The Massachusetts skilled care industry has been beset with problems and it’s been especially evident at one county-owned nursing home.
Local officials had a heated exchange last week as they tried to figure out what to do with the Taunton Nursing Home, which has lost money the past three years and is currently running an $860,000 deficit. County officials voted Nov. 20 to begin devising an “exit strategy” in the event that they need to close the 100-bed facility, the Taunton Daily Gazette reported.
Heavily reliant on Medicare, they’re holding onto a last-ditch effort of getting accredited by the Joint Commission to hopefully open up further payment streams. But even then, it would likely only break even.
“There’s no way financially that this nursing home is going to make money … I’d like to see it stay open, but I just don’t see how,” said Theresa Swartz, who is head of the nursing home’s board of directors. “We’re dying a slow death here, every year.”
Ongoing fiscal problems for the Massachusetts provider include a decline in the number of Medicare residents at the facility, along with federal subsidies that have been distributed on a calendar-year basis, rather than the nursing home’s fiscal schedule. It lost $1.3 million as recently as fiscal 2016, with smaller deficits the next two years.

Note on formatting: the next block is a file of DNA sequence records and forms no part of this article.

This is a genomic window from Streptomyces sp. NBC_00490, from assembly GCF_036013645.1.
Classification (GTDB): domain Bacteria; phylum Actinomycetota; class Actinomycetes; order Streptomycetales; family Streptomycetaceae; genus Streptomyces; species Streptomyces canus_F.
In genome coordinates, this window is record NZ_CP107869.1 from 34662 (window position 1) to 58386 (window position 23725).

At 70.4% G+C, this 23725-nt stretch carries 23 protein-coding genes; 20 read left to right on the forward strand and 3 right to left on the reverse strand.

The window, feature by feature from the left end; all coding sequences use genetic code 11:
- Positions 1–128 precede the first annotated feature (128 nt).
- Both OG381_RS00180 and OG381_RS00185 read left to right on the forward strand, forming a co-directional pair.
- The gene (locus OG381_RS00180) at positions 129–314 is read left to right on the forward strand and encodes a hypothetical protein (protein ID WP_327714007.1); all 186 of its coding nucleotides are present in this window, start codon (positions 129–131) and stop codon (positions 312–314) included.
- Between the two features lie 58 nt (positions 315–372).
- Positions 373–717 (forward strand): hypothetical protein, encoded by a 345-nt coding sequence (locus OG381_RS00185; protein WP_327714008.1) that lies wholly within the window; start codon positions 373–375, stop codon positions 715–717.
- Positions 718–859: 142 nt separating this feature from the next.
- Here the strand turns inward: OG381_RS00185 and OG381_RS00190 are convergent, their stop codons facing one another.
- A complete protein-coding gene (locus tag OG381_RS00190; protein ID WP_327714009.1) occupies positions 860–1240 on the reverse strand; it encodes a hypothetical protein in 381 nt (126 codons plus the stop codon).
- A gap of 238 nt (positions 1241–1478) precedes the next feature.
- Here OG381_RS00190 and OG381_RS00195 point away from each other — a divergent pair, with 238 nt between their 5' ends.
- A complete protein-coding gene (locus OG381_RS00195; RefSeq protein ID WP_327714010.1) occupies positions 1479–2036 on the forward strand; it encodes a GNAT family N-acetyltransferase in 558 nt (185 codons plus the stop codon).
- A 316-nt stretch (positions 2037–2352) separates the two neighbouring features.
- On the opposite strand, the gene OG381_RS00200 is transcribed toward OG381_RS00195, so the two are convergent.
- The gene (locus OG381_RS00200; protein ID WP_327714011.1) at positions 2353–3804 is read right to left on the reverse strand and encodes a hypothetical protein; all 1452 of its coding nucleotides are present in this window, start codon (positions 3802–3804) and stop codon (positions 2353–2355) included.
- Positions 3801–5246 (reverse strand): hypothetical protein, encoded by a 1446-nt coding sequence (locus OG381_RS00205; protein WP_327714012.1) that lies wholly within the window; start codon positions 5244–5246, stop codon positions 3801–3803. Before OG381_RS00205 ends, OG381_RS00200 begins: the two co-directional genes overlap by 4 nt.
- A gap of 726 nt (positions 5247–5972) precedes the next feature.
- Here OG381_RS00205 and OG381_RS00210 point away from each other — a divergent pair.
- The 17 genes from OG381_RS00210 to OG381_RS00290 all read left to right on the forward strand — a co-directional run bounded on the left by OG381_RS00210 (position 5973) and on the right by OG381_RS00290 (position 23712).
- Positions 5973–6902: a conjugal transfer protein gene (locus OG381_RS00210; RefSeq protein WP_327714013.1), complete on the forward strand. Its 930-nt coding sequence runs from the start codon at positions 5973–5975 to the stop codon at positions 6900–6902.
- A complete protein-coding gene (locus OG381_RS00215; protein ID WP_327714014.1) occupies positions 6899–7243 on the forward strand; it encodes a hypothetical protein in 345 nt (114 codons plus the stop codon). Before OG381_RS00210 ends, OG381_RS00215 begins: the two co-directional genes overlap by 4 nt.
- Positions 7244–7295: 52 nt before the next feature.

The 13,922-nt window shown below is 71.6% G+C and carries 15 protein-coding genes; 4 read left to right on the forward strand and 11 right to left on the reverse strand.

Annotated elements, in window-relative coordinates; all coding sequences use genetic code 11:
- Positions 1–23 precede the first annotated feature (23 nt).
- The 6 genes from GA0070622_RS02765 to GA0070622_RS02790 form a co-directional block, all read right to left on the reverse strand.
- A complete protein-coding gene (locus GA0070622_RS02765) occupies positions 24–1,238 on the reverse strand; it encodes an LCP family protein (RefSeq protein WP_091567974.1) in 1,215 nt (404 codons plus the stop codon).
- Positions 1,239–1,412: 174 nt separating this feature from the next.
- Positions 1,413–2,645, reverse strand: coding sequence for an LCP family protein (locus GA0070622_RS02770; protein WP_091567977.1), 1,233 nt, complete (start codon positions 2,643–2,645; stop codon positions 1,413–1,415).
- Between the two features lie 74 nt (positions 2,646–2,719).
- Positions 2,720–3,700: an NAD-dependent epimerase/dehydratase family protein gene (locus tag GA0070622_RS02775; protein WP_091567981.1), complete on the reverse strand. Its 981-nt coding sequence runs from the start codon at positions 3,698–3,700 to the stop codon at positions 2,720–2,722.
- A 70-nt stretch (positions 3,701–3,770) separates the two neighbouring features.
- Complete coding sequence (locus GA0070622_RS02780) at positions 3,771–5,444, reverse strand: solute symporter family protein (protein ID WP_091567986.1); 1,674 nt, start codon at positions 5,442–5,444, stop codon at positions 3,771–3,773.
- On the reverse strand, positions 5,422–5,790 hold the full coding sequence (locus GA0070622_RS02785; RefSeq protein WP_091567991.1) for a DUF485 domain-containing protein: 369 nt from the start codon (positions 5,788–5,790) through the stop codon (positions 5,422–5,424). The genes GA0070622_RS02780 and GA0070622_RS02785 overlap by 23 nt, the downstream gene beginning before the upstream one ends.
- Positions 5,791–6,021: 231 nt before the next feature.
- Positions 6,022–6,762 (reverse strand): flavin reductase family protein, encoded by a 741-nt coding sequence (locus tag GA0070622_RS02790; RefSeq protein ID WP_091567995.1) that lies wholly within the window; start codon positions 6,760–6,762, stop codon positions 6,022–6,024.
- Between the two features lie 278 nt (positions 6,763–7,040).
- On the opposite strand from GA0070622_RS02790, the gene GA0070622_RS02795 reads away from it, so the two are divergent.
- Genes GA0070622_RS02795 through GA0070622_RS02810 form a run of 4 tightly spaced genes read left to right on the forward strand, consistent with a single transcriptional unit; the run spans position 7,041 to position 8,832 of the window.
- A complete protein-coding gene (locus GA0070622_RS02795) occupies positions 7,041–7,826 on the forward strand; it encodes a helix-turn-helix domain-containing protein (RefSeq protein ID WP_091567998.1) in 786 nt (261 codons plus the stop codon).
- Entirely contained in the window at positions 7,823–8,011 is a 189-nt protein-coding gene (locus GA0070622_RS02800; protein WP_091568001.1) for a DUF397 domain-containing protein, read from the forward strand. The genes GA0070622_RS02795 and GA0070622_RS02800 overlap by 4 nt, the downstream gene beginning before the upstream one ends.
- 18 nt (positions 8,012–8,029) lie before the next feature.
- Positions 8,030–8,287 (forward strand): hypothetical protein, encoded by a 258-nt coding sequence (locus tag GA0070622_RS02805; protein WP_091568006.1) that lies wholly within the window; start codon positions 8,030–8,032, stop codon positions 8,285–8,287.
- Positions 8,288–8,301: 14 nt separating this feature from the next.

Advocates worry about the impact the closure may have on its 60 residents and the surrounding community, which is in Bristol County, about 40 miles south of Boston. But Mayor Thomas Hoye said the city can’t keep shouldering the burden of the facility.
“I don’t see [the deficit situation] turning around, despite everyone’s best efforts,” he said, according to the Daily Gazette. “Unfortunately, it is a financial decision, but that doesn’t mean we ‘hate’ the elderly. As CEO of the city, I have to say ‘enough is enough’ at some point.”